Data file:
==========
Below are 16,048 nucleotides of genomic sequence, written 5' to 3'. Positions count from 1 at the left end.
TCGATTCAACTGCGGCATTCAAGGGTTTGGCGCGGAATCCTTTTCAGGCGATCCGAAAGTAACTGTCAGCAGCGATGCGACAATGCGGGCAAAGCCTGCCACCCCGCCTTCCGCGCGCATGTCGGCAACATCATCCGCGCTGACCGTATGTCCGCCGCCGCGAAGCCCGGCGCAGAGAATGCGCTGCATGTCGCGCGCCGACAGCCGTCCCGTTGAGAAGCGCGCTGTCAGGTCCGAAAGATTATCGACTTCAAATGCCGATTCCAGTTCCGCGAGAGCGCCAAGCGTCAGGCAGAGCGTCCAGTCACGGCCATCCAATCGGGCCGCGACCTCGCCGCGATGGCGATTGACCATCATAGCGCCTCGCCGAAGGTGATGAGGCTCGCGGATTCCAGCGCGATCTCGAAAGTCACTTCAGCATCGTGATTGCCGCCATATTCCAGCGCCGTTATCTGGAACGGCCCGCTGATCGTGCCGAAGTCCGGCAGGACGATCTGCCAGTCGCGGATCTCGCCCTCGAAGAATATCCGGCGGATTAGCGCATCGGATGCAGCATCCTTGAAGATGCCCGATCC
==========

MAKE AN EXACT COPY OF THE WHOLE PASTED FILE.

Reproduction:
Below are 16,048 nucleotides of genomic sequence, written 5' to 3'. Positions count from 1 at the left end.
TCGATTCAACTGCGGCATTCAAGGGTTTGGCGCGGAATCCTTTTCAGGCGATCCGAAAGTAACTGTCAGCAGCGATGCGACAATGCGGGCAAAGCCTGCCACCCCGCCTTCCGCGCGCATGTCGGCAACATCATCCGCGCTGACCGTATGTCCGCCGCCGCGAAGCCCGGCGCAGAGAATGCGCTGCATGTCGCGCGCCGACAGCCGTCCCGTTGAGAAGCGCGCTGTCAGGTCCGAAAGATTATCGACTTCAAATGCCGATTCCAGTTCCGCGAGAGCGCCAAGCGTCAGGCAGAGCGTCCAGTCACGGCCATCCAATCGGGCCGCGACCTCGCCGCGATGGCGATTGACCATCATAGCGCCTCGCCGAAGGTGATGAGGCTCGCGGATTCCAGCGCGATCTCGAAAGTCACTTCAGCATCGTGATTGCCGCCATATTCCAGCGCCGTTATCTGGAACGGCCCGCTGATCGTGCCGAAGTCCGGCAGGACGATCTGCCAGTCGCGGATCTCGCCCTCGAAGAATATCCGGCGGATTAGCGCATCGGATGCAGCATCCTTGAAGATGCCCGATCC